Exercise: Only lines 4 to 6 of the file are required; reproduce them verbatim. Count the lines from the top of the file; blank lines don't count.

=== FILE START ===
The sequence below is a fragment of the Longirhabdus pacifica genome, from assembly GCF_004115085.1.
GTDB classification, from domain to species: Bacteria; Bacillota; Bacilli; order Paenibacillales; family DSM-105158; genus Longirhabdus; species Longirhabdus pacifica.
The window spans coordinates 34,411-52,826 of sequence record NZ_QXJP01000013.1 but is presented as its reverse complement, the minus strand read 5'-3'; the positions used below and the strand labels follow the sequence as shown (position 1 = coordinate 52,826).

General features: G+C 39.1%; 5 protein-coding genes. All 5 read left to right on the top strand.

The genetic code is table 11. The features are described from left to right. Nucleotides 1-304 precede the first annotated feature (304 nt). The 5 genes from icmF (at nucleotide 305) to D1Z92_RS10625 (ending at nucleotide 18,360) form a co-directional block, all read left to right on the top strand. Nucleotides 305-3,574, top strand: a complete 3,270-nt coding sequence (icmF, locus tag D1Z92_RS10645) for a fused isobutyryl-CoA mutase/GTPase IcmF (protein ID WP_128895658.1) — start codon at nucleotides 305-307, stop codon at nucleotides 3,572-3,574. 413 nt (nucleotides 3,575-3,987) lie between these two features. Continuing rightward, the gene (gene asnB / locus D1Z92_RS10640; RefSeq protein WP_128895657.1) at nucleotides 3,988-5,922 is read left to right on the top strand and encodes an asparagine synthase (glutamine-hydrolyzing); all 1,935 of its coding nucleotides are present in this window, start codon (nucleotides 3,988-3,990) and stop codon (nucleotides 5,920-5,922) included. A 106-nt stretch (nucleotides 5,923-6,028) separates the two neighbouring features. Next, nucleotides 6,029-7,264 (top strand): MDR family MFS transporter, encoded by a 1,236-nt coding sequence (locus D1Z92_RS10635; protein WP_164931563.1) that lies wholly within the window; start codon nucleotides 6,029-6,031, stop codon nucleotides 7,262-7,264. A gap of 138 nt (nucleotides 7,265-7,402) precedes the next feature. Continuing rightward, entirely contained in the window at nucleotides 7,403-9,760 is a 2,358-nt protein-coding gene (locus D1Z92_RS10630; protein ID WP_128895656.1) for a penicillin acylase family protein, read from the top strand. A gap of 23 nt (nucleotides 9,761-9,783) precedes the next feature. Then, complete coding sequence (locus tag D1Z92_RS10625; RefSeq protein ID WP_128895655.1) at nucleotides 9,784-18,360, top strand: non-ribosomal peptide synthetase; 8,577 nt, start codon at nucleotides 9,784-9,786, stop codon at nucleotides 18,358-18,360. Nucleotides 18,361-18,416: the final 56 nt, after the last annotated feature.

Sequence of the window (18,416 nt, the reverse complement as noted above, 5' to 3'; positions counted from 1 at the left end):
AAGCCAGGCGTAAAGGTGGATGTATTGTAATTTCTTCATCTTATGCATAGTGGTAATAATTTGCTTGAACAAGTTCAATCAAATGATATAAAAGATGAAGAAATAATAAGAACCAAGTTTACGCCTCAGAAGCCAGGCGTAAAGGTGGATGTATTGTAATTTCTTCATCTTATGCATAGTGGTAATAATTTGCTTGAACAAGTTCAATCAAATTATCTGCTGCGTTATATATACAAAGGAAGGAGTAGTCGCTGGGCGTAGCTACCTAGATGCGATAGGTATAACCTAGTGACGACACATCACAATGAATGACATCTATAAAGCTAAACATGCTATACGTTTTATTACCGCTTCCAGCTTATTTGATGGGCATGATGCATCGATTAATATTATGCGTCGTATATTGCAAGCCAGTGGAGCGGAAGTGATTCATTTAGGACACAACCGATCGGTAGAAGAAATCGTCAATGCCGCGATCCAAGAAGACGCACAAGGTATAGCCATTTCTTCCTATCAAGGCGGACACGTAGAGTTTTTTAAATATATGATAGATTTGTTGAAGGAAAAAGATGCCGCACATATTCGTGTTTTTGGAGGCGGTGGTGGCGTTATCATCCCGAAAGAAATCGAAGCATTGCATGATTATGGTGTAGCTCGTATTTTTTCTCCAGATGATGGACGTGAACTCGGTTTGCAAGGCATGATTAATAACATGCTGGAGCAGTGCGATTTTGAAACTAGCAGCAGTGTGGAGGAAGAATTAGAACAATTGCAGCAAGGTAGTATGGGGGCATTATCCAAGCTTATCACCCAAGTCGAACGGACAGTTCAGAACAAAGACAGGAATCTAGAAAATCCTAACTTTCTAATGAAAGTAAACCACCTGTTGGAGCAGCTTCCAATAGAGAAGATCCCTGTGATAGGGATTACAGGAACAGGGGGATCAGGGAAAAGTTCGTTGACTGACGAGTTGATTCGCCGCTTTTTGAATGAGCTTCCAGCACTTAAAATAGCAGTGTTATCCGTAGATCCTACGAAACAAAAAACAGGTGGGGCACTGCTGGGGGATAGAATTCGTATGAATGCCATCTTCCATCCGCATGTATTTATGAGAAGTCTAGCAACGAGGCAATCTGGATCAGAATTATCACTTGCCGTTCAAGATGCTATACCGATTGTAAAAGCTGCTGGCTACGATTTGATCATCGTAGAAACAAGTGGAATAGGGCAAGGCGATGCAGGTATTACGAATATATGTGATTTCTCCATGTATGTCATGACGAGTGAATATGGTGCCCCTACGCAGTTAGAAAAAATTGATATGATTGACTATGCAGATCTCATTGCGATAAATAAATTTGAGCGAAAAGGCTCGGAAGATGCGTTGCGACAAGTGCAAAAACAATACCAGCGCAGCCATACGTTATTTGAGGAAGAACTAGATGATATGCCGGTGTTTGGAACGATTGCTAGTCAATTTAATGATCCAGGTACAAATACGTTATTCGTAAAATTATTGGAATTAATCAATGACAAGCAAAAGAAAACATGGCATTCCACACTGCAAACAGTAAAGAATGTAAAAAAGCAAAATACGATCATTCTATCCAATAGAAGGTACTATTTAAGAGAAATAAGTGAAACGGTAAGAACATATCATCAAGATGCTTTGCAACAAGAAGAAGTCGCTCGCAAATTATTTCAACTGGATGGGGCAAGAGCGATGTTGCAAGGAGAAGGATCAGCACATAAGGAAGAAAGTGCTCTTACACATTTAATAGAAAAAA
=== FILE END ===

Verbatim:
General features: G+C 39.1%; 5 protein-coding genes. All 5 read left to right on the top strand.

The genetic code is table 11. The features are described from left to right. Nucleotides 1-304 precede the first annotated feature (304 nt). The 5 genes from icmF (at nucleotide 305) to D1Z92_RS10625 (ending at nucleotide 18,360) form a co-directional block, all read left to right on the top strand. Nucleotides 305-3,574, top strand: a complete 3,270-nt coding sequence (icmF, locus tag D1Z92_RS10645) for a fused isobutyryl-CoA mutase/GTPase IcmF (protein ID WP_128895658.1) — start codon at nucleotides 305-307, stop codon at nucleotides 3,572-3,574. 413 nt (nucleotides 3,575-3,987) lie between these two features. Continuing rightward, the gene (gene asnB / locus D1Z92_RS10640; RefSeq protein WP_128895657.1) at nucleotides 3,988-5,922 is read left to right on the top strand and encodes an asparagine synthase (glutamine-hydrolyzing); all 1,935 of its coding nucleotides are present in this window, start codon (nucleotides 3,988-3,990) and stop codon (nucleotides 5,920-5,922) included. A 106-nt stretch (nucleotides 5,923-6,028) separates the two neighbouring features. Next, nucleotides 6,029-7,264 (top strand): MDR family MFS transporter, encoded by a 1,236-nt coding sequence (locus D1Z92_RS10635; protein WP_164931563.1) that lies wholly within the window; start codon nucleotides 6,029-6,031, stop codon nucleotides 7,262-7,264. A gap of 138 nt (nucleotides 7,265-7,402) precedes the next feature. Continuing rightward, entirely contained in the window at nucleotides 7,403-9,760 is a 2,358-nt protein-coding gene (locus D1Z92_RS10630; protein ID WP_128895656.1) for a penicillin acylase family protein, read from the top strand. A gap of 23 nt (nucleotides 9,761-9,783) precedes the next feature. Then, complete coding sequence (locus tag D1Z92_RS10625; RefSeq protein ID WP_128895655.1) at nucleotides 9,784-18,360, top strand: non-ribosomal peptide synthetase; 8,577 nt, start codon at nucleotides 9,784-9,786, stop codon at nucleotides 18,358-18,360. Nucleotides 18,361-18,416: the final 56 nt, after the last annotated feature.

Sequence of the window (18,416 nt, the reverse complement as noted above, 5' to 3'; positions counted from 1 at the left end):